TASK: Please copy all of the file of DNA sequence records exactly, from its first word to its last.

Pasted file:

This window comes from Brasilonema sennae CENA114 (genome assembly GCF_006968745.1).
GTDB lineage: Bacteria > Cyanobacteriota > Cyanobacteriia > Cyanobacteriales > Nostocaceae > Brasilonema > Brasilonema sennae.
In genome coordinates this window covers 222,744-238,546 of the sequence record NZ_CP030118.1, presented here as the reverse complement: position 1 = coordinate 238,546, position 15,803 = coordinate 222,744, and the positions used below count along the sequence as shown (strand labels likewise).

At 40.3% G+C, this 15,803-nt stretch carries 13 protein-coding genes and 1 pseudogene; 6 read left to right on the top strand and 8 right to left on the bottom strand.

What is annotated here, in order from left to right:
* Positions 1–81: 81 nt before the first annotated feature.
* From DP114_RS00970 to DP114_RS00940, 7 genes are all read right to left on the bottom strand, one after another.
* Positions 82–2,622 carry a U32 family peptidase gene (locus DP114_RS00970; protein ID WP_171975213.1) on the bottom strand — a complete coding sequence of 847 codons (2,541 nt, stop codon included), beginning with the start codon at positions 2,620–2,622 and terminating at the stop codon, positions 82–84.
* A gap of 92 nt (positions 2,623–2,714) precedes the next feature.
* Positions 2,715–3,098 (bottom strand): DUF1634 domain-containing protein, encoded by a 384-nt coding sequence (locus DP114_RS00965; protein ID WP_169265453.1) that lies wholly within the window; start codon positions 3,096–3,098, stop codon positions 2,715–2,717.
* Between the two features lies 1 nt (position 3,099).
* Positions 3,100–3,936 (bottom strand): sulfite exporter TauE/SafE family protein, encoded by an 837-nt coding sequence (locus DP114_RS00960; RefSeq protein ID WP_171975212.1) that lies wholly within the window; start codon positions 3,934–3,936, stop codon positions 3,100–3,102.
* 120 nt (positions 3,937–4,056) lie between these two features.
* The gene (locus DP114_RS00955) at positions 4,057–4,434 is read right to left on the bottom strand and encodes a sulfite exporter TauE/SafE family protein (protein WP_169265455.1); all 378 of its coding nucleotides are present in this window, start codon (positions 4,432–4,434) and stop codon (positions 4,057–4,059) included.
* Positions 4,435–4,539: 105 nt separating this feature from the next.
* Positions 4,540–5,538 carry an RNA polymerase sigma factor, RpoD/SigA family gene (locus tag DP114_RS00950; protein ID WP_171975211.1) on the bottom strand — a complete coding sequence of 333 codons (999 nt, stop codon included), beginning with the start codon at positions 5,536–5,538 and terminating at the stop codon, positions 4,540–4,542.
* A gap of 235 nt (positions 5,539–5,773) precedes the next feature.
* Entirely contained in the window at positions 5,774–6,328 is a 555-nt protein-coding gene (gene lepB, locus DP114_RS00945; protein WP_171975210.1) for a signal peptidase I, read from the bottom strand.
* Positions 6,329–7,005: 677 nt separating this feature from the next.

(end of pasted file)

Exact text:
This window comes from Brasilonema sennae CENA114 (genome assembly GCF_006968745.1).
GTDB lineage: Bacteria > Cyanobacteriota > Cyanobacteriia > Cyanobacteriales > Nostocaceae > Brasilonema > Brasilonema sennae.
In genome coordinates this window covers 222,744-238,546 of the sequence record NZ_CP030118.1, presented here as the reverse complement: position 1 = coordinate 238,546, position 15,803 = coordinate 222,744, and the positions used below count along the sequence as shown (strand labels likewise).

At 40.3% G+C, this 15,803-nt stretch carries 13 protein-coding genes and 1 pseudogene; 6 read left to right on the top strand and 8 right to left on the bottom strand.

What is annotated here, in order from left to right:
* Positions 1–81: 81 nt before the first annotated feature.
* From DP114_RS00970 to DP114_RS00940, 7 genes are all read right to left on the bottom strand, one after another.
* Positions 82–2,622 carry a U32 family peptidase gene (locus DP114_RS00970; protein ID WP_171975213.1) on the bottom strand — a complete coding sequence of 847 codons (2,541 nt, stop codon included), beginning with the start codon at positions 2,620–2,622 and terminating at the stop codon, positions 82–84.
* A gap of 92 nt (positions 2,623–2,714) precedes the next feature.
* Positions 2,715–3,098 (bottom strand): DUF1634 domain-containing protein, encoded by a 384-nt coding sequence (locus DP114_RS00965; protein ID WP_169265453.1) that lies wholly within the window; start codon positions 3,096–3,098, stop codon positions 2,715–2,717.
* Between the two features lies 1 nt (position 3,099).
* Positions 3,100–3,936 (bottom strand): sulfite exporter TauE/SafE family protein, encoded by an 837-nt coding sequence (locus DP114_RS00960; RefSeq protein ID WP_171975212.1) that lies wholly within the window; start codon positions 3,934–3,936, stop codon positions 3,100–3,102.
* 120 nt (positions 3,937–4,056) lie between these two features.
* The gene (locus DP114_RS00955) at positions 4,057–4,434 is read right to left on the bottom strand and encodes a sulfite exporter TauE/SafE family protein (protein WP_169265455.1); all 378 of its coding nucleotides are present in this window, start codon (positions 4,432–4,434) and stop codon (positions 4,057–4,059) included.
* Positions 4,435–4,539: 105 nt separating this feature from the next.
* Positions 4,540–5,538 carry an RNA polymerase sigma factor, RpoD/SigA family gene (locus tag DP114_RS00950; protein ID WP_171975211.1) on the bottom strand — a complete coding sequence of 333 codons (999 nt, stop codon included), beginning with the start codon at positions 5,536–5,538 and terminating at the stop codon, positions 4,540–4,542.
* A gap of 235 nt (positions 5,539–5,773) precedes the next feature.
* Entirely contained in the window at positions 5,774–6,328 is a 555-nt protein-coding gene (gene lepB, locus DP114_RS00945; protein WP_171975210.1) for a signal peptidase I, read from the bottom strand.
* Positions 6,329–7,005: 677 nt separating this feature from the next.